Hacking the iPhone has long been considered a rarified endeavor, undertaken by sophisticated nation-states against only their most high-value targets. But a discovery by a group of Google researchers has turned that notion on its head: For two years, someone has been exploiting a rich collection of iPhone vulnerabilities with anything but restraint or careful targeting. And they’ve indiscriminately hacked thousands of iPhones just by getting them to visit a website.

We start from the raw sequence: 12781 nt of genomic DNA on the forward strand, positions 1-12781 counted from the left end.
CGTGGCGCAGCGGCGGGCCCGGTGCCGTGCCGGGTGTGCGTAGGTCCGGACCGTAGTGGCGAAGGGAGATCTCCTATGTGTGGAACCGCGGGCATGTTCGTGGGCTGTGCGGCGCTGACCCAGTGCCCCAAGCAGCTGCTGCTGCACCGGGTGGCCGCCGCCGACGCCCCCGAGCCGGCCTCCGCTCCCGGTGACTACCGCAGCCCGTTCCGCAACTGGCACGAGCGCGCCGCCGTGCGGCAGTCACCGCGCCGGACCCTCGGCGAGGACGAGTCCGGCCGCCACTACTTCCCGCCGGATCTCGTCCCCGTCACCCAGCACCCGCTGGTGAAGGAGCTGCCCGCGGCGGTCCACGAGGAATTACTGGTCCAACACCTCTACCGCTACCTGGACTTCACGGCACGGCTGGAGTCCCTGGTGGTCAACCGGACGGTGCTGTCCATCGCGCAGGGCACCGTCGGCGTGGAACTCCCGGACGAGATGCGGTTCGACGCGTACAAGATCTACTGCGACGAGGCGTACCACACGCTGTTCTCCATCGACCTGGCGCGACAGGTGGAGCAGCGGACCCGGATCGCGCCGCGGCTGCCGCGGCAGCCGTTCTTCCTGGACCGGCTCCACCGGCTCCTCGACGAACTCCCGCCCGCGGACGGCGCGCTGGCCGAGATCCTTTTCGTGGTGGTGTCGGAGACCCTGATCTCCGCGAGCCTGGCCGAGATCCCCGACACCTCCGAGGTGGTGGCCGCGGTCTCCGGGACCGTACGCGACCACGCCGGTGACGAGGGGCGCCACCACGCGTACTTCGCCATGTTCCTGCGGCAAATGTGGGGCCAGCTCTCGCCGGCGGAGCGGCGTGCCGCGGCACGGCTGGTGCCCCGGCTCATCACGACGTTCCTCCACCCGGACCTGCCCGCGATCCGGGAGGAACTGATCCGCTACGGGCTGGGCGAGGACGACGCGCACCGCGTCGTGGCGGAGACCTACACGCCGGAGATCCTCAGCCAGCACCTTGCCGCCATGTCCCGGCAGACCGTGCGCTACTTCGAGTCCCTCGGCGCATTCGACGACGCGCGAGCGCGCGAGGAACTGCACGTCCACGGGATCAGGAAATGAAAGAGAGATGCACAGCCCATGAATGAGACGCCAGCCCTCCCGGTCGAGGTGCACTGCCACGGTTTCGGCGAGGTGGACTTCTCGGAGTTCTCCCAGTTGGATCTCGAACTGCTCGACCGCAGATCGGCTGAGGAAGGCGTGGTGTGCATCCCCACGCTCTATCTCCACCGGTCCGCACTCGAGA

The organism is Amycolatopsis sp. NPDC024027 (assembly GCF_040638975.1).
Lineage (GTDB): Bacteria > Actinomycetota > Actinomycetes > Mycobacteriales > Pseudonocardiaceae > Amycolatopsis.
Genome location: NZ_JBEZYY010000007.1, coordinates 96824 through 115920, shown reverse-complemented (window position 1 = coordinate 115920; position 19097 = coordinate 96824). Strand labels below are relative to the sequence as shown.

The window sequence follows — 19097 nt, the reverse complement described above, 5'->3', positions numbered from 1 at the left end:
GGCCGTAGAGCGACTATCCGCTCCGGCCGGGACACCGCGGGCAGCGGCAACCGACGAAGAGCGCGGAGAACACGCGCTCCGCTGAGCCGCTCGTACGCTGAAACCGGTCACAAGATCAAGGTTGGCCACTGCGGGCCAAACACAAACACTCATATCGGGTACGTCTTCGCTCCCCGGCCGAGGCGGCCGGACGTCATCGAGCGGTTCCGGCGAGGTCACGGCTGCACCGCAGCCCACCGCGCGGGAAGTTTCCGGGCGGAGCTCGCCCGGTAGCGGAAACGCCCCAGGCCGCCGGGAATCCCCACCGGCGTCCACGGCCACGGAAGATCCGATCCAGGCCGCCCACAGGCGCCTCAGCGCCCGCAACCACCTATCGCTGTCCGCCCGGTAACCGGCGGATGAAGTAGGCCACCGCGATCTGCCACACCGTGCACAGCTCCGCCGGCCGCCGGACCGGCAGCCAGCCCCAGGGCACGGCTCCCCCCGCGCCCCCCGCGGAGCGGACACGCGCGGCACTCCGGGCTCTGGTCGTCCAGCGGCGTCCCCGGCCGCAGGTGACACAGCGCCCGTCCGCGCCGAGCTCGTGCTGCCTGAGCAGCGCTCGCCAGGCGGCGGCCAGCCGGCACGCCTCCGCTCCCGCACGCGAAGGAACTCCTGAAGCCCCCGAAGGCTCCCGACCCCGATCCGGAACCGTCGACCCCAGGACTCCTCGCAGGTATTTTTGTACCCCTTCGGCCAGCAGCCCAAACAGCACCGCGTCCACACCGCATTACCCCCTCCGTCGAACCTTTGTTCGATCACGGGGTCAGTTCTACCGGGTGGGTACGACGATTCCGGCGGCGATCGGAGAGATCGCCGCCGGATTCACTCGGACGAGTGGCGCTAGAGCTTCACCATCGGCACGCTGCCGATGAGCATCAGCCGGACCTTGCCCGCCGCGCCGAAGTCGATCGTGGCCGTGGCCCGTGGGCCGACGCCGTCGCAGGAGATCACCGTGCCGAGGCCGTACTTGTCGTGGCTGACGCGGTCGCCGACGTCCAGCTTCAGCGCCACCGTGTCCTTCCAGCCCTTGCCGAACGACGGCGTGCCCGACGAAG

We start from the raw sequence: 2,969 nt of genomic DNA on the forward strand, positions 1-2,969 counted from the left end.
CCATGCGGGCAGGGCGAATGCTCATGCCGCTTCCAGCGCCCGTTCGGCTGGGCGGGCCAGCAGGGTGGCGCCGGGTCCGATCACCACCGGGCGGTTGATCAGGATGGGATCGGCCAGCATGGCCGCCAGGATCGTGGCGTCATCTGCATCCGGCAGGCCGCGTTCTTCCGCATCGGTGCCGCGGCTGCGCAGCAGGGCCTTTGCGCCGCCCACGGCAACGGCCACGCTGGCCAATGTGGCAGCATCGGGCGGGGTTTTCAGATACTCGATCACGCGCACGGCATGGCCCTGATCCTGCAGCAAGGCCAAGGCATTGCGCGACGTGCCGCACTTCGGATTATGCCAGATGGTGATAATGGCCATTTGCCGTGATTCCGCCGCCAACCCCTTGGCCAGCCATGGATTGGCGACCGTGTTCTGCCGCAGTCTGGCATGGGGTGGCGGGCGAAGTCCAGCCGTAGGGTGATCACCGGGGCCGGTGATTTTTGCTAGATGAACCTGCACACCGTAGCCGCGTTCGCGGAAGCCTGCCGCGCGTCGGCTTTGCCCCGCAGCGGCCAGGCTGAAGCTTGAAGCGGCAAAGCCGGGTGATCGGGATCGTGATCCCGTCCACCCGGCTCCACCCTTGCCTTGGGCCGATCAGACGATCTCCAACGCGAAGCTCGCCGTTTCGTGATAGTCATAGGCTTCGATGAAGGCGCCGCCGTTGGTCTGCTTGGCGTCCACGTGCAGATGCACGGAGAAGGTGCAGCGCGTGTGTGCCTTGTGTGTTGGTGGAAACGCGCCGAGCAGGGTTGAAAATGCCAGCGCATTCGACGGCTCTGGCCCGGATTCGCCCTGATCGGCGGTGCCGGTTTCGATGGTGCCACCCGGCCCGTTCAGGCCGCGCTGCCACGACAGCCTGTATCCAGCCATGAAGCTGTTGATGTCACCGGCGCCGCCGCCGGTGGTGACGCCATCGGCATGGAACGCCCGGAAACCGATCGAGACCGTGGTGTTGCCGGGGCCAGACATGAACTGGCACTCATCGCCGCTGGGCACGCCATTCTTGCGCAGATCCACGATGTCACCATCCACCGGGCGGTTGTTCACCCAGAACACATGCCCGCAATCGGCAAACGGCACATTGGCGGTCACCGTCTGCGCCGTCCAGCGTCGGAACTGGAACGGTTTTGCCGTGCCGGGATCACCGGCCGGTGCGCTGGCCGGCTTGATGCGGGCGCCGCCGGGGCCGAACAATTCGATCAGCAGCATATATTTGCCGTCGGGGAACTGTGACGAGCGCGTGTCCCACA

On Thursday evening, Google’s Project Zero security research team revealed a broad campaign of iPhone hacking. A handful of websites in the wild had assembled five so-called exploit chains—tools that link together security vulnerabilities, allowing a hacker to penetrate each layer of iOS digital protections. The rare and intricate chains of code took advantage of a total of 14 security flaws, targeting everything from the browser’s “sandbox” isolation mechanism to the core of the operating system known as the kernel, ultimately gaining complete control over the phone.